Located in the Savannah Historic District, the Beach Institute was established in 1867 as the city’s first school built specifically for African-American students to assimilate into white society. Today, the Beach Institute is a museum and houses more than 230 woodcarvings by renowned folk artist Ulysses Davis.
The school was originally named for Alfred E. Beach, editor of Scientific American, who donated the funds to purchase the site. When it opened, Beach Institute was originally staffed by white female teachers from the north and had an initial enrollment of 600 students. By 1874, it underwent a change of hands to the Savannah Board of Education, and in 1875, it became a free public school for black children. Enrollment began declining as other area schools opened, forcing the Beach Institute to close its doors in 1919.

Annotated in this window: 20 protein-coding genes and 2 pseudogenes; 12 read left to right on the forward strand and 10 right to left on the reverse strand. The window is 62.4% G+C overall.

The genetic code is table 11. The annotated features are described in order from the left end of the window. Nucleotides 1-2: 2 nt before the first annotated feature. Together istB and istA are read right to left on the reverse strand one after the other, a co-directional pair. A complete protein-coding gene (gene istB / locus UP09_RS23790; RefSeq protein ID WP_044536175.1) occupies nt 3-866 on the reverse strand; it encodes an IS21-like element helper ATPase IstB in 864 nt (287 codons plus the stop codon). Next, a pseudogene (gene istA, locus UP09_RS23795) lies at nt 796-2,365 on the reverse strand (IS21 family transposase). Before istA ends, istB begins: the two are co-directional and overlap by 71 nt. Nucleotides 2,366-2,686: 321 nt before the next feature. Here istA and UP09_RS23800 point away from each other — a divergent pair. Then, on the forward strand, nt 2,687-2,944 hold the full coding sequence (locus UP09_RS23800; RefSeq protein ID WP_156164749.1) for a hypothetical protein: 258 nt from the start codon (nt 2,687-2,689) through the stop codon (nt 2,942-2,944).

Today, the old building serves as an African-American Cultural Center and offers programs and exhibits that feature African-American influenced arts and crafts, like Davis’ noted woodcarvings. Davis was a Savannah barber with an incredible talent for carving wood. His works reflected his deep faith and have been recognized as important examples of African-American vernacular art.
The Beach Institute Museum is located at 502 E. Harris Street in Savannah. It’s open Tuesday through Sunday from noon to 5pm.